Internuclear ophthalmoplegia (INO) is characterized by inability to adduct one eye, combined with nystagmus of the other, abducted eye (dissociated nystagmus), on attempted lateral gaze. It is due to a lesion of the medial longitudinal fasciculus (MLF) on the side of the nonadducting eye and at a level between the nuclei of CN III and CN VI. Bilateral MLF lesions cause bilateral INO. Both eyes can adduct normally during convergence. More rostral lesions lead to convergence paresis without nystagmus; more caudal lesions lead to paresis of the lateral rectus muscle. Multiple sclerosis and vascular disorders are the most common causes of INO. Unilateral pontine lesions cause ipsilateral gaze palsy (the gaze points away from the side of the lesion) but leave vertical eye movement largely intact. Co-involvement of the MLF leads to one-and-a-half syndrome (ipsilateral pontine gaze palsy + INO), e. g., paresis of conjugate gaze to the left and impaired adduction of the left eye on looking to the right.
Supratentorial lesions. Extensive cortical or subcortical hemispheric lesions produce contralateral gaze palsy (patient gazes toward the side of the lesion). Slow reflex movements of the eyes in all directions are still possible because the optokinetic reflex is not affected. In occipital lesions, the optokinetic reflex is absent; voluntary eye movements are preserved, but the eyes can no longer follow slowly moving objects. Abnormal, diffuse elevation of activity within a hemisphere (e. g., because of an epileptic seizure) causes contralateral gaze deviation. For further information on horizontal and vertical gaze palsy, see page 70.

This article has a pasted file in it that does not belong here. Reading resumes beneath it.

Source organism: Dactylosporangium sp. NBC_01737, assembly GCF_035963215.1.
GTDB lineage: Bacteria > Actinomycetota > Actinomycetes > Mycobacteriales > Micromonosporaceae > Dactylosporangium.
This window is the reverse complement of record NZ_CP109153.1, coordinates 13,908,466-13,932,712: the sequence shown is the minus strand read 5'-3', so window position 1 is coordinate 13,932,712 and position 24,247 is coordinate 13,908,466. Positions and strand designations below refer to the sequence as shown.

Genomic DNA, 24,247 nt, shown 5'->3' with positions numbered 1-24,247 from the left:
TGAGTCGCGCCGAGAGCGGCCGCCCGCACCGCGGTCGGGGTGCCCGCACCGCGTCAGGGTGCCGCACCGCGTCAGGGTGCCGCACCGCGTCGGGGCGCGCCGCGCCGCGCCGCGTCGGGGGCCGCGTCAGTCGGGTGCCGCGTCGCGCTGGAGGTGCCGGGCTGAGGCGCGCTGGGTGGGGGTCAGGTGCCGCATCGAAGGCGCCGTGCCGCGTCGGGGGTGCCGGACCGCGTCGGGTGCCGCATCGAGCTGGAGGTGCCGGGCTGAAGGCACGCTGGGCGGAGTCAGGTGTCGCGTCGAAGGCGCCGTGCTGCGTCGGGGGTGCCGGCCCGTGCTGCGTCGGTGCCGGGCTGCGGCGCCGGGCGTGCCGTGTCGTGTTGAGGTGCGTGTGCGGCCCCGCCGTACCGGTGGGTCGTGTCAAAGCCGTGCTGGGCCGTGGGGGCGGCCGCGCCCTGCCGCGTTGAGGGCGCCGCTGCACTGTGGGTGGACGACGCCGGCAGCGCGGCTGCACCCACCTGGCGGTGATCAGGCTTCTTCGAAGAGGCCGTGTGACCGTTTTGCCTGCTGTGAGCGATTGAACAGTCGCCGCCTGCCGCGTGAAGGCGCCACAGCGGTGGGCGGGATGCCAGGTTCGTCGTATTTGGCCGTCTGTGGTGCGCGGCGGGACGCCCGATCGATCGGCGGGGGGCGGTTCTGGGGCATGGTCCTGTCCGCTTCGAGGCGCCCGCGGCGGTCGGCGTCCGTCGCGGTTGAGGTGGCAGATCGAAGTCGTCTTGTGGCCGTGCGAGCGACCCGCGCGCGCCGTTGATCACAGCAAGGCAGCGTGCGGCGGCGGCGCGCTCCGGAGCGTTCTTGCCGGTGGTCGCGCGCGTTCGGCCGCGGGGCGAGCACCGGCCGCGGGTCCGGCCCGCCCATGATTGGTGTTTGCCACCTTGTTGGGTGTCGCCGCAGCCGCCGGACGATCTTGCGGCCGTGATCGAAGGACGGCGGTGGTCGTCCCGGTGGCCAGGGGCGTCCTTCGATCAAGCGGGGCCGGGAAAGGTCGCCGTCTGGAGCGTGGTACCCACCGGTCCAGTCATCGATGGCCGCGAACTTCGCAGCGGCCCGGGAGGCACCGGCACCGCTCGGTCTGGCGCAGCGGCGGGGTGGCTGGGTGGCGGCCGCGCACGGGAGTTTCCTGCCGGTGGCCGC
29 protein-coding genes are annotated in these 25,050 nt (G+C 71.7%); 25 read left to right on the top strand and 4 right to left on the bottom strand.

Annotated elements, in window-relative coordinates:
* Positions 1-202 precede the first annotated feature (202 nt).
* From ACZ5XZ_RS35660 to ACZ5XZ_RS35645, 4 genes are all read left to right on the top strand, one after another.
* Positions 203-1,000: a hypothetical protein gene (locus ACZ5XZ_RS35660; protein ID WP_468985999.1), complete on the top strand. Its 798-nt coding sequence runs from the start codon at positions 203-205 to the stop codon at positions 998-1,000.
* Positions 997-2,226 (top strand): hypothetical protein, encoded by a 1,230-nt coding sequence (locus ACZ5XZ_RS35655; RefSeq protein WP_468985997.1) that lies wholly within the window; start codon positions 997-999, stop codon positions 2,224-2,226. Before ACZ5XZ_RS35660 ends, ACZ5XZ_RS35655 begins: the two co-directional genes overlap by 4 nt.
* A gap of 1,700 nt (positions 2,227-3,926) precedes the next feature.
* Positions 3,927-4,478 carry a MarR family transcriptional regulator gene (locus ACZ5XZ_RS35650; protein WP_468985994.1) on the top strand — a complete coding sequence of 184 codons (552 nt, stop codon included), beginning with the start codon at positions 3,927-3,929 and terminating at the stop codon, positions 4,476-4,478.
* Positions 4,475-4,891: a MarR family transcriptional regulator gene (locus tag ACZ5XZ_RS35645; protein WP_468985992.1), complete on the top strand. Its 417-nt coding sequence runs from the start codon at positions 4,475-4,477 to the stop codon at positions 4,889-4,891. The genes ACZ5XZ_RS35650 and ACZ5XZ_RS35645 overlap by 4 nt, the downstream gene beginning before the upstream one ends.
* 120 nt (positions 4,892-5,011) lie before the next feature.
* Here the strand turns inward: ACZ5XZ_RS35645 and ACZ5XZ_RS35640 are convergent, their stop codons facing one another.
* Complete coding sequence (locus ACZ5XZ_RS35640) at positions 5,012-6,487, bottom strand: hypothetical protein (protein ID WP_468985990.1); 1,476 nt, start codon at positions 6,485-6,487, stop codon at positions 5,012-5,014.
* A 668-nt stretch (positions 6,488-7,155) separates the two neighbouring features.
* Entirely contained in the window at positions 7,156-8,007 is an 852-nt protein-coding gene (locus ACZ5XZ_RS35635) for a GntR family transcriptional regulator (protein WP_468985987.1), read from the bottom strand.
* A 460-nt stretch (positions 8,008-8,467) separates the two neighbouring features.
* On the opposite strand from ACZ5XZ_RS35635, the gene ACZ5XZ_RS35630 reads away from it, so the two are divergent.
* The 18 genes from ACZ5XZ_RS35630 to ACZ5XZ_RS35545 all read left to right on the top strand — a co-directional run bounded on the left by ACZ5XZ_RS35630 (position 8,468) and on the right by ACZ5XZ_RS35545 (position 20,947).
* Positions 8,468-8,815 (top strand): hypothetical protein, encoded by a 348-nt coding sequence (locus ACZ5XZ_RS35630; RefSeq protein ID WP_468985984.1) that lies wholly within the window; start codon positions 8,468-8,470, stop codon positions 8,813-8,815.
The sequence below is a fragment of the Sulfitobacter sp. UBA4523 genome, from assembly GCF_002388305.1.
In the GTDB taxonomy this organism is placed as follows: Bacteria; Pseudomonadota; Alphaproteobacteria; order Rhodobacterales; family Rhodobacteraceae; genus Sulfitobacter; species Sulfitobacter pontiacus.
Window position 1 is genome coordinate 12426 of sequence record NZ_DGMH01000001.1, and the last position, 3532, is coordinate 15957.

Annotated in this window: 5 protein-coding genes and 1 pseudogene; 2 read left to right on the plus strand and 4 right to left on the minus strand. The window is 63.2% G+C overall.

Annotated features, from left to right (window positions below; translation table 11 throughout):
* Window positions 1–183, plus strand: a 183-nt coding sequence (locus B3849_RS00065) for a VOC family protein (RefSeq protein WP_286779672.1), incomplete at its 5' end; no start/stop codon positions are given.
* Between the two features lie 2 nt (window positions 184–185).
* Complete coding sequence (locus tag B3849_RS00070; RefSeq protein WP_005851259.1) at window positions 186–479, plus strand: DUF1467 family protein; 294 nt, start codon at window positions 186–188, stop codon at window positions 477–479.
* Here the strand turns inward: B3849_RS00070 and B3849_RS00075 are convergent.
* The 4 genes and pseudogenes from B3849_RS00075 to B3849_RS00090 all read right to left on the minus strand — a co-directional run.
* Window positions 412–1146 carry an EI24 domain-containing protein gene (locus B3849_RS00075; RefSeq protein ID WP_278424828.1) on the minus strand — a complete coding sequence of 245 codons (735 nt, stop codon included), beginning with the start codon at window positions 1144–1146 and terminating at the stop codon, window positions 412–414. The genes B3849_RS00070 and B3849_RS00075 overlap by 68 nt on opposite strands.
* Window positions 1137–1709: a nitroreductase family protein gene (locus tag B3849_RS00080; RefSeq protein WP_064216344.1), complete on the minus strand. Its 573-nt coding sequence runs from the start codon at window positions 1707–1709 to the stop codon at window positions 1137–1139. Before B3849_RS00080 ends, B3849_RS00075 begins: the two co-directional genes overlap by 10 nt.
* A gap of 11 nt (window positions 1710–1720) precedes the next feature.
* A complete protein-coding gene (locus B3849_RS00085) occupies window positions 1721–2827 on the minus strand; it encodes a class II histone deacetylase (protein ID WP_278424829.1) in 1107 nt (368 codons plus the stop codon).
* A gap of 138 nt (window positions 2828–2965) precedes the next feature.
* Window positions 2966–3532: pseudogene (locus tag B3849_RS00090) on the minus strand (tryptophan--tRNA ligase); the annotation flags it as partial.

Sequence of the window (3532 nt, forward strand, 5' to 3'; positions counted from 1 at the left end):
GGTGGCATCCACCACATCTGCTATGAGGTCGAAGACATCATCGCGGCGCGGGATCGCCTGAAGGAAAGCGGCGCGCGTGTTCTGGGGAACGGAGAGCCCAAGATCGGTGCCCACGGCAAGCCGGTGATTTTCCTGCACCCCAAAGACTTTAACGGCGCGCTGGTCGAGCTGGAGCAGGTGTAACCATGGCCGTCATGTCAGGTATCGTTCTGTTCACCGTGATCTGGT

Complete right oculomotor palsy
(looking straight ahead)
Right trochlear palsy (looking straight ahead)
Abducens palsy (looking straight ahead)
- Nucleus praepositus hypoglossi (lateral gaze)
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